dedication throughout and beyond a lifetime
wade peterson '87 shares why where you want to leave your legacy is important—and why his will remain at mpa through planned giving.
"the first time i came to mounds park academy was in may of 1983. i visited as an eighth grader to see if i wanted to attend the school. i had lined up visits to multiple schools, including other local independent schools. i visited mpa, canceled all of the other visits, and i came here," says wade peterson, a proud member of mpa's second graduating class in 1987, composed of 19 students. instantly attracted to mpa then, he continues to be a staple in the hallways, both for our students and for the school.
when asked why his parents were willing to take a risk on such a new and innovative school, peterson explains. "i was somebody who was really happy to be anonymous—not really causing anyone any trouble, but not really doing anything either—so my mom was worried about that," says peterson. "she was somebody who was not very risk averse in education, so i think she was intrigued by this new school and really liked the sound of it."
"it was just amazing how happy the students were. it was very different. instantly i wanted to come to school every day," he recalls fondly. "there are a lot of similarities to this day. the individualized focus has never been lost here. the similar feeling in how close you are to your classmates and friends has never been lost despite the increased size."
after graduating, peterson went to the university of chicago and then transferred to and graduated from
the university of st. thomas with a degree in anthropology. while working on his teacher certification and post-baccalaureate program at st. thomas, he substitute taught at mpa from 1999 to 2001. he moved to oregon to take his first teaching job and was there for six years. "when i was moving back here, i saw that john edmondson, the quiz bowl coach, was retiring. i approached robbie seum,
then-upper school director, about the position and that's how i was able to come back."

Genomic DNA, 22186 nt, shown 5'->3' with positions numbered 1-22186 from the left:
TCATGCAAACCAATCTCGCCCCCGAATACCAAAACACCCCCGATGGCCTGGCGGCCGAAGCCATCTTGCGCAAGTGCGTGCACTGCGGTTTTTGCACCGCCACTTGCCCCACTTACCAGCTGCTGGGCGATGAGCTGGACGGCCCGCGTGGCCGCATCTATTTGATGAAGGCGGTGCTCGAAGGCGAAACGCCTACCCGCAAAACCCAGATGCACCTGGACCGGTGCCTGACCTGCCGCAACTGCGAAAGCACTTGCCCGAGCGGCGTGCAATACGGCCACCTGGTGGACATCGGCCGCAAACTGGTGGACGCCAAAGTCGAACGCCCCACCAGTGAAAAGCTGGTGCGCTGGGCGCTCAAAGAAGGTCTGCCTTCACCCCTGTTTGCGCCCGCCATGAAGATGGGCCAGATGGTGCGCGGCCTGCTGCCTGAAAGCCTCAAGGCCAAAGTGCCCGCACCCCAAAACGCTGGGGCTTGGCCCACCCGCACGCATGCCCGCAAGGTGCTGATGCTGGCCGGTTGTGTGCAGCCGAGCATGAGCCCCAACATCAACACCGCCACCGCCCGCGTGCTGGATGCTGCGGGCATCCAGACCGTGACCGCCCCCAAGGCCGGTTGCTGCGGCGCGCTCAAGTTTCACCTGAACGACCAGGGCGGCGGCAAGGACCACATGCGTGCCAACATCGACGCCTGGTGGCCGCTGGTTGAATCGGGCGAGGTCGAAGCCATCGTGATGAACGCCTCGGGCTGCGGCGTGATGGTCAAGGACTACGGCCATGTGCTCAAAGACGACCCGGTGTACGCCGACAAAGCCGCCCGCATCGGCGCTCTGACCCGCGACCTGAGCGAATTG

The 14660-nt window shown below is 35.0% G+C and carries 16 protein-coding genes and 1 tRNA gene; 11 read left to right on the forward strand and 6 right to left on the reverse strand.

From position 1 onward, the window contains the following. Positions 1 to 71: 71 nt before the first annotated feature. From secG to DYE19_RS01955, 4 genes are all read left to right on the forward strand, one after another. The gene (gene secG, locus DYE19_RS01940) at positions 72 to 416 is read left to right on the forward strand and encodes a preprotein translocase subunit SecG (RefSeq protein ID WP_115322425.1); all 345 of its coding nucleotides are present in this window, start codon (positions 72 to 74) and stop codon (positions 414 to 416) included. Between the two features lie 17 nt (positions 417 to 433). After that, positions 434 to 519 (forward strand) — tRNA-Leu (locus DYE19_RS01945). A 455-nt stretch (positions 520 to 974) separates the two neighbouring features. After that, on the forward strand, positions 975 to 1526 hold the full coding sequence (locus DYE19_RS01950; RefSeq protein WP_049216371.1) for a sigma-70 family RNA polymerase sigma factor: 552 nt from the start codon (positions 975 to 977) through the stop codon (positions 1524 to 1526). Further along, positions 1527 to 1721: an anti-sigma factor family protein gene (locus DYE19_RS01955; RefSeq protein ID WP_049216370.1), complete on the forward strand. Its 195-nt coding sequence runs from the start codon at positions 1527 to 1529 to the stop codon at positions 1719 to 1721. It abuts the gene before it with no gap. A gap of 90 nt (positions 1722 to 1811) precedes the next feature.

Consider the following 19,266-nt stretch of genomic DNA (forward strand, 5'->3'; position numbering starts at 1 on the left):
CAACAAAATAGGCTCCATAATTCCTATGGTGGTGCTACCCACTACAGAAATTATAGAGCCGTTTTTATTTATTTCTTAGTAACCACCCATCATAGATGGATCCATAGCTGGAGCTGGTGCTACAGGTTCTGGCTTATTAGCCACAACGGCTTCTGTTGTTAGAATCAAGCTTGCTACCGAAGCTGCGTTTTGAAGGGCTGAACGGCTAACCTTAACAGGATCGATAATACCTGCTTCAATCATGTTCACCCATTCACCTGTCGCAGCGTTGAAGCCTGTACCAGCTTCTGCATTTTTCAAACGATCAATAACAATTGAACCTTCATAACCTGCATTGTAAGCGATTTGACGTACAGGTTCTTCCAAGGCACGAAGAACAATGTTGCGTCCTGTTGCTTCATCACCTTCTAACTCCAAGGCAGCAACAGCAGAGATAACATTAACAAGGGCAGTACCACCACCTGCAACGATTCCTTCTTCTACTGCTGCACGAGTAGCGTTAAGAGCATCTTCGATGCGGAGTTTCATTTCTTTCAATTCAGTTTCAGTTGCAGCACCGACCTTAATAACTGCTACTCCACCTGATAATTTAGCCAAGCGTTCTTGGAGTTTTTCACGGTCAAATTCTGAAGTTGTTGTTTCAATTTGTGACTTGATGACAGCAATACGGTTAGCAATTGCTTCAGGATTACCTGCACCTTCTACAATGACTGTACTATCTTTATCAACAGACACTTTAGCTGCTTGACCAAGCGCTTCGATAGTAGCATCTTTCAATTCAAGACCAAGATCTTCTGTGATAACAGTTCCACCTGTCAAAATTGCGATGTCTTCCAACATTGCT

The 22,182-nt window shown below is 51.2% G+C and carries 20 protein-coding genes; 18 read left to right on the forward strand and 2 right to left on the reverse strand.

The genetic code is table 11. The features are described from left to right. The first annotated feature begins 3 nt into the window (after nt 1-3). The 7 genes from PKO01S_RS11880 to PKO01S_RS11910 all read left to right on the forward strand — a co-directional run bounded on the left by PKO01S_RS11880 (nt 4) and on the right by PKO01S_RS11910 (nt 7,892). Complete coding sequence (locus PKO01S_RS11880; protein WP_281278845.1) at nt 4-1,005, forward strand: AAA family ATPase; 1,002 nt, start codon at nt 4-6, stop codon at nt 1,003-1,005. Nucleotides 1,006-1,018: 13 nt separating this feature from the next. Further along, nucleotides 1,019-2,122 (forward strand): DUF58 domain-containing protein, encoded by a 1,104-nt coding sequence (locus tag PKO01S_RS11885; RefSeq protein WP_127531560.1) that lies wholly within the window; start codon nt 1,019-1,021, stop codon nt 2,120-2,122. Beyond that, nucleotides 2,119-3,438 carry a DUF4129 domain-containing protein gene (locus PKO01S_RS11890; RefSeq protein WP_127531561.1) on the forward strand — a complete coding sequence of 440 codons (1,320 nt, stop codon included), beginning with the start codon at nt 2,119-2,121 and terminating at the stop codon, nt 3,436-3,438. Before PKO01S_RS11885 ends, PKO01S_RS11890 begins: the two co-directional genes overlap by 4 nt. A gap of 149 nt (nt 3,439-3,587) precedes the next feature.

since then, peterson has been willing to assist or lead where he could. while building his private college counseling consultancy practice, he substitute taught, filled an interim world history position, proctored exams, coached sports, and continued to coach the extremely successful quiz bowl teams at the middle and/or upper school levels (varied by year).
in 2010, he was brought on by breakthrough twin cities to lead its college counseling. this nonprofit organization based out of mpa prepares under-resourced students for college success and cultivates the next generation of educators. he works with 80 students in 20 different high schools each year and is the first and only college counselor the organization has ever had. "this is the greatest job i've ever had. i really enjoy working with first generation college students, and it's been an incredible experience," he shares. "i still coach soccer and baseball for middle school, and quiz bowl. i'm still here for mpa in some capacity."
of course he is! yet another way he has been here for mpa is as a member of the mpa alumni association board of directors. in that role, peterson was one of the first members of the legacy society in 2008. "i'm not somebody who's going to have big money necessarily, but i think it's important to think about where you want to leave your legacy."
"it's an easy way that you can continue to contribute after you're gone. mpa is a very special place and the legacy society members will help keep the school sustainable over time. every little bit counts, as they say."
the mpa legacy society honors families and individuals who have made provisions for mounds park academy in their estate plans that will provide for the school's future. for more information about planned giving and joining the legacy society, please contact matt magers, director of development, at email@example.com or 651-748-5532.